For me the solution for productive Node.js development on Mac, with code execution on a Raspberry Pi was usage of Samba. After following the steps you will be able to develop Node.js applications right on your Mac, execute them on your Raspberry Pi (just by pressing cmd+S) and see the console output and errors on your Mac, without much hassle. This tutorial covers the entire setup.
Login to your router interface and assign a static IP address to your Raspberry Pi’s MAC address (e.g. 192.168.0.120). The router menus differ from each other, if you have trouble check the router manual.
Then connect to your Raspberry Pi via Secure Shell (SSH) from your Mac.
Install Node.js and the npm packet manager on the Raspberry Pi.
apt-get upgrade apt-get update apt-get install nodejs npm ln -s /usr/bin/nodejs /usr/bin/node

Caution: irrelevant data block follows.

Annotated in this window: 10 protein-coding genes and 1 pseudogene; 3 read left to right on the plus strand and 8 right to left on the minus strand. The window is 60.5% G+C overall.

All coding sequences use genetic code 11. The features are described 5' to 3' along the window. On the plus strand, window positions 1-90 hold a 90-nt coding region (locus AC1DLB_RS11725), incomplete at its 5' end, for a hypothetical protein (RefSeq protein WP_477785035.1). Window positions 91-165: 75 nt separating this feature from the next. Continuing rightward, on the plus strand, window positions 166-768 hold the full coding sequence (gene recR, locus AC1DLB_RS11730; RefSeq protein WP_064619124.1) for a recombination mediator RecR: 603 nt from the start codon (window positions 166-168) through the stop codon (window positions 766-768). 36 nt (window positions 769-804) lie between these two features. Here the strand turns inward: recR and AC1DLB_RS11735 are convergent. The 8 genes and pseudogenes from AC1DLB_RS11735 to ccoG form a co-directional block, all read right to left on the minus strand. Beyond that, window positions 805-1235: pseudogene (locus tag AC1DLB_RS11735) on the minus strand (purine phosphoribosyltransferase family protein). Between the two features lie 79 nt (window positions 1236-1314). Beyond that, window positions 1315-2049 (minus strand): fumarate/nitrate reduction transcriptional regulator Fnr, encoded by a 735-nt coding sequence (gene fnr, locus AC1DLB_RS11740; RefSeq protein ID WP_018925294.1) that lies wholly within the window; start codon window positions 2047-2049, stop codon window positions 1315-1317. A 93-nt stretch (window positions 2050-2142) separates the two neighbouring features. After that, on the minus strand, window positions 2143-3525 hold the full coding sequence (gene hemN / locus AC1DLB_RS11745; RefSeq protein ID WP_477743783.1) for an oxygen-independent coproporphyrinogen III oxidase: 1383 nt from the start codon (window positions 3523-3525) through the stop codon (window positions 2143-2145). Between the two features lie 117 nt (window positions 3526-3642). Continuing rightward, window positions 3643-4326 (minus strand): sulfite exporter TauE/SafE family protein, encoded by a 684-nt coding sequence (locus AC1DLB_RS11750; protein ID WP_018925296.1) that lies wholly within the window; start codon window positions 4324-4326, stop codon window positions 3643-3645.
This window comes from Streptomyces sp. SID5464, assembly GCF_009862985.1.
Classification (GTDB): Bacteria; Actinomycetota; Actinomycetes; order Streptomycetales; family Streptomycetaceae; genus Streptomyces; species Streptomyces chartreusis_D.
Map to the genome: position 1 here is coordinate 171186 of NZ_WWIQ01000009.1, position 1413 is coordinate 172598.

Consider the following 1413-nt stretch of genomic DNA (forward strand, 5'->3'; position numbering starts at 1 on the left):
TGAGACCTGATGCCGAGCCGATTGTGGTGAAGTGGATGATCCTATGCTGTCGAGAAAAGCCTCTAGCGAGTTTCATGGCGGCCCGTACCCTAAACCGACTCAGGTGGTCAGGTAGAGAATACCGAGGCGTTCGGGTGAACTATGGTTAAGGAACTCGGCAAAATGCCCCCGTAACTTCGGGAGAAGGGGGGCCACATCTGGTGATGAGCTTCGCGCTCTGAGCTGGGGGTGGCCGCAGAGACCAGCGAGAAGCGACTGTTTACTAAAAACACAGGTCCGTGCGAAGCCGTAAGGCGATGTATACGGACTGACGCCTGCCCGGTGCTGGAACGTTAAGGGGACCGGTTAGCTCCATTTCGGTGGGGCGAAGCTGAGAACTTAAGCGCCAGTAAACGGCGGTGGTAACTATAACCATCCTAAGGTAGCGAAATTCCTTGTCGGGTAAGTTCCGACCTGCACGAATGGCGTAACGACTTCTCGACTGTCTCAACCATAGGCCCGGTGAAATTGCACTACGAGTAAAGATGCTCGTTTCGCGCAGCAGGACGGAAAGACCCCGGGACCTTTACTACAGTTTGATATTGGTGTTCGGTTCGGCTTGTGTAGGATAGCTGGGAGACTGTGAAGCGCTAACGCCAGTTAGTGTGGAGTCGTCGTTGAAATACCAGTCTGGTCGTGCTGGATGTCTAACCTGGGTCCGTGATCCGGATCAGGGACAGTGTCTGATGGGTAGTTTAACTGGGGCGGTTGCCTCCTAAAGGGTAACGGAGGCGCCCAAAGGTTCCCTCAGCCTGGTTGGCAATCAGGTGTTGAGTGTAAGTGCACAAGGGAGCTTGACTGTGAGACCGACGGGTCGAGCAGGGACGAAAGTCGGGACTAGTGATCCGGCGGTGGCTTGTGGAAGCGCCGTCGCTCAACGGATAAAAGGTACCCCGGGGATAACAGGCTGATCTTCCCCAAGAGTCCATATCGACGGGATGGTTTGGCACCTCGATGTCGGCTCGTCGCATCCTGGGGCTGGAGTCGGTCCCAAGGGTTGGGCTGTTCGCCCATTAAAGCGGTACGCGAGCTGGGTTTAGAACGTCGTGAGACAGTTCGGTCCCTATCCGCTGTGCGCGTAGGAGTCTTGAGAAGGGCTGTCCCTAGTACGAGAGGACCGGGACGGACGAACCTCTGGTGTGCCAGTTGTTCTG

Install some other useful packets (optional).
npm install -g nodemon npm install -g typescript
Install Samba, set a user password and edit the config file.
apt-get install samba samba-common-bin smbpasswd -a pi nano /etc/samba/smb.conf
Edit the Samba config file (/etc/samba/smb.conf).
workgroup = WORKGROUP wins support = yes [pihome] comment = Pi Home path = /home/pi browseable = Yes writeable = Yes only guest = no create mask = 0777 directory mask = 0777 public = yes
Restart Samba to apply the changes:
service smbd restart
Open Finder on your Mac and navigate to Go > Connect to Server.
Access your Raspberry Pi’s folders through Finder and create your project there.
Now the workflow is to have a Terminal window open, to see the error messages and the console output of your Node application via SSH. There you can also run
nodemon app.js instead of
node app.js in order to keep the app restarting automatically, after files have been modified.
Every time you modify a file in the editor (on the left), nodemon will “restart due to changes”. Since your editor accesses the files on your Raspberry Pi right through Samba there is no need to transfer them, to test a new version. The console output and errors are shown in the Terminal for quick debugging.